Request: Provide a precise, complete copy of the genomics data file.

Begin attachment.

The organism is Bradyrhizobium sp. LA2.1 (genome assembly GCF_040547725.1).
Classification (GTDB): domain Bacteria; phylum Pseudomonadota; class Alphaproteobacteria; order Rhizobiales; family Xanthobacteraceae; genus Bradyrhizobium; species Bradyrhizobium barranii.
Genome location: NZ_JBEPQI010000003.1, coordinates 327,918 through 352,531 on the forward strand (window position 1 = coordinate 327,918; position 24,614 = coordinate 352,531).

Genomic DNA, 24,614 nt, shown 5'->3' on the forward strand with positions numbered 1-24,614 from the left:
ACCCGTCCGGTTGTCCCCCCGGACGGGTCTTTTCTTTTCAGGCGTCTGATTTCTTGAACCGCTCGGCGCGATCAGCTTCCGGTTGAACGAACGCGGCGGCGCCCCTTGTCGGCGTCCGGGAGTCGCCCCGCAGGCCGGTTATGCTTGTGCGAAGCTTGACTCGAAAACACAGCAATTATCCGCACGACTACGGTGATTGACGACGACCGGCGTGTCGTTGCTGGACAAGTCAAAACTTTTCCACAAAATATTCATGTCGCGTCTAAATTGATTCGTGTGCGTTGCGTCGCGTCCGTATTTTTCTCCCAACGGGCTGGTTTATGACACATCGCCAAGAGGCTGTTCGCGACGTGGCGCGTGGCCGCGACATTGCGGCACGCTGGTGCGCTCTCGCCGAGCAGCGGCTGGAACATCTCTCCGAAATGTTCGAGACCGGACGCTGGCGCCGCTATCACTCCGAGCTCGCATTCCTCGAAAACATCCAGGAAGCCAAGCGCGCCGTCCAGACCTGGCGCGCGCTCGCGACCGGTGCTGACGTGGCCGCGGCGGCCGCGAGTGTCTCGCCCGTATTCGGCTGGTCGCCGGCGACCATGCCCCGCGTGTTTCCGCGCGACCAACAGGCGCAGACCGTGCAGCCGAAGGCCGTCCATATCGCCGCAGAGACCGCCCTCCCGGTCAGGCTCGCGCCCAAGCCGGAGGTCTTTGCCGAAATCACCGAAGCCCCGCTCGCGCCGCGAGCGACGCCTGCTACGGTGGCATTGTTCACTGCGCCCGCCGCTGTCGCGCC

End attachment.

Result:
The organism is Bradyrhizobium sp. LA2.1 (genome assembly GCF_040547725.1).
Classification (GTDB): domain Bacteria; phylum Pseudomonadota; class Alphaproteobacteria; order Rhizobiales; family Xanthobacteraceae; genus Bradyrhizobium; species Bradyrhizobium barranii.
Genome location: NZ_JBEPQI010000003.1, coordinates 327,918 through 352,531 on the forward strand (window position 1 = coordinate 327,918; position 24,614 = coordinate 352,531).

Genomic DNA, 24,614 nt, shown 5'->3' on the forward strand with positions numbered 1-24,614 from the left:
ACCCGTCCGGTTGTCCCCCCGGACGGGTCTTTTCTTTTCAGGCGTCTGATTTCTTGAACCGCTCGGCGCGATCAGCTTCCGGTTGAACGAACGCGGCGGCGCCCCTTGTCGGCGTCCGGGAGTCGCCCCGCAGGCCGGTTATGCTTGTGCGAAGCTTGACTCGAAAACACAGCAATTATCCGCACGACTACGGTGATTGACGACGACCGGCGTGTCGTTGCTGGACAAGTCAAAACTTTTCCACAAAATATTCATGTCGCGTCTAAATTGATTCGTGTGCGTTGCGTCGCGTCCGTATTTTTCTCCCAACGGGCTGGTTTATGACACATCGCCAAGAGGCTGTTCGCGACGTGGCGCGTGGCCGCGACATTGCGGCACGCTGGTGCGCTCTCGCCGAGCAGCGGCTGGAACATCTCTCCGAAATGTTCGAGACCGGACGCTGGCGCCGCTATCACTCCGAGCTCGCATTCCTCGAAAACATCCAGGAAGCCAAGCGCGCCGTCCAGACCTGGCGCGCGCTCGCGACCGGTGCTGACGTGGCCGCGGCGGCCGCGAGTGTCTCGCCCGTATTCGGCTGGTCGCCGGCGACCATGCCCCGCGTGTTTCCGCGCGACCAACAGGCGCAGACCGTGCAGCCGAAGGCCGTCCATATCGCCGCAGAGACCGCCCTCCCGGTCAGGCTCGCGCCCAAGCCGGAGGTCTTTGCCGAAATCACCGAAGCCCCGCTCGCGCCGCGAGCGACGCCTGCTACGGTGGCATTGTTCACTGCGCCCGCCGCTGTCGCGCC